Moody’s Investment Services reaffirmed today that as states and communities move into the clean-up and rebuilding phase after superstorm Sandy it is unlikely that any further communities ravaged by the storm will face a credit downgrade.
“We believe the sector as a whole will manage well through the storm’s short- and long-term effects,” says Geordie Thompson, a Moody’s Vice President and Senior Credit Officer. “Other than those we have already taken, we anticipate few ratings to change as a result of the storm.”
Moody’s has only downgraded one issuer – the borough of Seaside Heights – as a result of the storm and has revised the outlooks on four others – Belmar, Lavalette, Long Beach and Sea Bright – to negative.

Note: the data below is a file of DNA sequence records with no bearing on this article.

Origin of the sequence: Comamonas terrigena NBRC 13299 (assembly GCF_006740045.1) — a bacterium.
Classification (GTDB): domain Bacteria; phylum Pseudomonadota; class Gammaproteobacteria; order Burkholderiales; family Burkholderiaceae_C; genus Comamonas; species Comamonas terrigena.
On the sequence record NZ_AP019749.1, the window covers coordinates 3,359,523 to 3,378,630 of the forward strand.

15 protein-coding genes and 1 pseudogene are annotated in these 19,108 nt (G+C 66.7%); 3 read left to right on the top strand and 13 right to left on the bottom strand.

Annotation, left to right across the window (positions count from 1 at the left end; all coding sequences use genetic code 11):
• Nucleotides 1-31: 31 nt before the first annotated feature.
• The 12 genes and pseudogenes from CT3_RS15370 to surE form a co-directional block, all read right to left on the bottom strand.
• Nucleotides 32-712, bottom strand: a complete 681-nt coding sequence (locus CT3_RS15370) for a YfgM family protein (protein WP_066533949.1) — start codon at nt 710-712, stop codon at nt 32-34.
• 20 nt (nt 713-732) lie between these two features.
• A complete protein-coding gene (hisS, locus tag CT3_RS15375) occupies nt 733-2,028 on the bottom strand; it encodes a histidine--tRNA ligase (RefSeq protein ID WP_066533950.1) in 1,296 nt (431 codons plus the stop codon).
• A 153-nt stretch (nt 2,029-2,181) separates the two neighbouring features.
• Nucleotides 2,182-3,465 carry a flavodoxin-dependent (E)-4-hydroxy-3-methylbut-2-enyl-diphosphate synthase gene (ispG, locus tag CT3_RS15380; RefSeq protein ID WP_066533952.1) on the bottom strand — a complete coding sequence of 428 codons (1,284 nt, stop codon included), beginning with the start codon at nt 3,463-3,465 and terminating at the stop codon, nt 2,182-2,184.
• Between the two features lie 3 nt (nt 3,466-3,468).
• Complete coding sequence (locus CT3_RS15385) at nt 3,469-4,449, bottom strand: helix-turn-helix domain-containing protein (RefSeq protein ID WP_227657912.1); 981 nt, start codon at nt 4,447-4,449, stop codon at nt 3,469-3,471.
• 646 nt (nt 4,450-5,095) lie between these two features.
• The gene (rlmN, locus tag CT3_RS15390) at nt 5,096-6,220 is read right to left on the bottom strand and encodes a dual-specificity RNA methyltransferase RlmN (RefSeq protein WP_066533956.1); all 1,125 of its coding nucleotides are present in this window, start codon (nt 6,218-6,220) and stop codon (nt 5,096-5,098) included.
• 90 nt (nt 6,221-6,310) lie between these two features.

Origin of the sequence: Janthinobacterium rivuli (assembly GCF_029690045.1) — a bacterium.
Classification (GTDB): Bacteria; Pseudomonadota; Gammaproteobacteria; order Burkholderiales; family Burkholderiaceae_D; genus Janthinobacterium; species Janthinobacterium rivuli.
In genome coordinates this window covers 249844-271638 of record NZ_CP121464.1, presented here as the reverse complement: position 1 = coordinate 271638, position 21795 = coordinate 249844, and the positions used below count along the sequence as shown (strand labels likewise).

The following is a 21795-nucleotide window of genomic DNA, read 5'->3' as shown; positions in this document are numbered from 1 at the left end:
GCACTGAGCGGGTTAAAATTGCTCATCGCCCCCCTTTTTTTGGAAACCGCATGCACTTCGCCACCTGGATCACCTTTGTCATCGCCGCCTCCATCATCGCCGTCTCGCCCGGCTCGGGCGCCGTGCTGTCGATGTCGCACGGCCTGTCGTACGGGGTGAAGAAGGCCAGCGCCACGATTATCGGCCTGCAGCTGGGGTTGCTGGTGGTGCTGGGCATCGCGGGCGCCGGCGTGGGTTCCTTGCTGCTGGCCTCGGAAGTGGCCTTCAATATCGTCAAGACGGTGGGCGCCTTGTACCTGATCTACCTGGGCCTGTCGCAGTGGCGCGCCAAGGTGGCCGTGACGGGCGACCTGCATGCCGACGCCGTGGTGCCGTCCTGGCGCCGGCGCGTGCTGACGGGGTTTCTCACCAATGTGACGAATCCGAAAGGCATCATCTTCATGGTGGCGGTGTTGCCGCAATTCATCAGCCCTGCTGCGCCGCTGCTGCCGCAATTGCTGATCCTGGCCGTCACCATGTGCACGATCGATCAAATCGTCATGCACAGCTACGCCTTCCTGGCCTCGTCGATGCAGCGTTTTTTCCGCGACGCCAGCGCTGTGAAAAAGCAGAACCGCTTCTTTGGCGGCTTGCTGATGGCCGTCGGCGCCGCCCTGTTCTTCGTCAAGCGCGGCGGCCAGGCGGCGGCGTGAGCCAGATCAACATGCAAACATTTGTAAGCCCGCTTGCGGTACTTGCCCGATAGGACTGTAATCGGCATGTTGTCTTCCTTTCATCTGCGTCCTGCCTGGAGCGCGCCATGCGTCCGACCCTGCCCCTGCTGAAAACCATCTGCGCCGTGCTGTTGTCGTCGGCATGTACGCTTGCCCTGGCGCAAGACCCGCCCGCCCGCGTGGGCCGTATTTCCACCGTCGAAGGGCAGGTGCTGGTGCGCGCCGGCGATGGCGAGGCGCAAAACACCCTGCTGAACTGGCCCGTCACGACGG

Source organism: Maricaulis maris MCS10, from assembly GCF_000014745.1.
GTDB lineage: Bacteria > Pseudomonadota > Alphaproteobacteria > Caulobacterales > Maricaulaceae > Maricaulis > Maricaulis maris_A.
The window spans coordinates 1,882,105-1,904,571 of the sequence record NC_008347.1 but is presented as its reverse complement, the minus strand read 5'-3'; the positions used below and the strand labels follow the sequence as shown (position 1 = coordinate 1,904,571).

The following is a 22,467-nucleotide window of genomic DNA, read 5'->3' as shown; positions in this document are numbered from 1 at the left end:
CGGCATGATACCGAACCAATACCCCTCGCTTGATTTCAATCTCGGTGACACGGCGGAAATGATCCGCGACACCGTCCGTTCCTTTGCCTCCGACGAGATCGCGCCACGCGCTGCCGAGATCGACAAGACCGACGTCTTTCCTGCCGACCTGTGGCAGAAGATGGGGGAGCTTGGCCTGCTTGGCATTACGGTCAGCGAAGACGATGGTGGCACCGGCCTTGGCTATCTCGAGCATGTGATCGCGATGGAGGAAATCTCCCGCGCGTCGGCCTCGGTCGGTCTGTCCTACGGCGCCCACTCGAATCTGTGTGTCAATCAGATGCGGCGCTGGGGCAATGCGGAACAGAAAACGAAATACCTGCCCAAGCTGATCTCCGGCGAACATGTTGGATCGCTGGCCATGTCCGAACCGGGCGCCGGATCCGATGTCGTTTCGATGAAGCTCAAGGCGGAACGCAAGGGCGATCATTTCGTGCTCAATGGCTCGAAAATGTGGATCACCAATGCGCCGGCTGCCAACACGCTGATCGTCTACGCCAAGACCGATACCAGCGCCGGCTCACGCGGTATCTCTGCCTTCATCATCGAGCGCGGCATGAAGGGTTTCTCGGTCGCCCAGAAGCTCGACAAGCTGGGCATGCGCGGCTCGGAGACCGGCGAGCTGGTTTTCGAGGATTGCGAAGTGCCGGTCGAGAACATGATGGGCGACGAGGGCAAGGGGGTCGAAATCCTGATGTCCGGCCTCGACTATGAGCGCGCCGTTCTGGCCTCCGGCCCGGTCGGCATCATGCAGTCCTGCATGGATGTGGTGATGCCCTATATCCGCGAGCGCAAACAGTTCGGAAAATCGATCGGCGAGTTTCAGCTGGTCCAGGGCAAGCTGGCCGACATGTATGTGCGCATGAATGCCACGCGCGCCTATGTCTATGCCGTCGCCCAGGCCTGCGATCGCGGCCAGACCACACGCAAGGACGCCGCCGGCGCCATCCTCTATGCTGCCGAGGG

Three other New Jersey issuers – Union Beach, N.J., and two revenue bonds from the N.J. Casino Reinvestment Development Authority – are under review for potential downgrade.
According to the report, capital markets have remained accessible to even states and communities hit hardest by the storm.
The agency did warn that delays in FEMA reimbursements and the destruction of property tax bases in the shore communities may put pressure on those issuers in the medium term but is unlikely to result in any action by Moody’s.